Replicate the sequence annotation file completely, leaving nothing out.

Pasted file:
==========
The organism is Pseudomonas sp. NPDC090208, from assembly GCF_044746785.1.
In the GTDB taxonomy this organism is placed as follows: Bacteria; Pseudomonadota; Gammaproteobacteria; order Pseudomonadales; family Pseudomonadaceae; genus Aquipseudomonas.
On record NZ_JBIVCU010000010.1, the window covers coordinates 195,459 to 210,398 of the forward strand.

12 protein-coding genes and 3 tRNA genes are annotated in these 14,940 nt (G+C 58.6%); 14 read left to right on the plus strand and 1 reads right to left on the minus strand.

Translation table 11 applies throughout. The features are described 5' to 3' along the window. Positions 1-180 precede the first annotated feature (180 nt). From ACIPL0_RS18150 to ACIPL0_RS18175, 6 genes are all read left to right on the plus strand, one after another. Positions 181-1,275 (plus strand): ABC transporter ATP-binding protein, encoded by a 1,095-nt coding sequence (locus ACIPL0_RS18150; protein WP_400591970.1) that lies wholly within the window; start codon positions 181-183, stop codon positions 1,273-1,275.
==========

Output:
The organism is Pseudomonas sp. NPDC090208, from assembly GCF_044746785.1.
In the GTDB taxonomy this organism is placed as follows: Bacteria; Pseudomonadota; Gammaproteobacteria; order Pseudomonadales; family Pseudomonadaceae; genus Aquipseudomonas.
On record NZ_JBIVCU010000010.1, the window covers coordinates 195,459 to 210,398 of the forward strand.

12 protein-coding genes and 3 tRNA genes are annotated in these 14,940 nt (G+C 58.6%); 14 read left to right on the plus strand and 1 reads right to left on the minus strand.

Translation table 11 applies throughout. The features are described 5' to 3' along the window. Positions 1-180 precede the first annotated feature (180 nt). From ACIPL0_RS18150 to ACIPL0_RS18175, 6 genes are all read left to right on the plus strand, one after another. Positions 181-1,275 (plus strand): ABC transporter ATP-binding protein, encoded by a 1,095-nt coding sequence (locus ACIPL0_RS18150; protein WP_400591970.1) that lies wholly within the window; start codon positions 181-183, stop codon positions 1,273-1,275.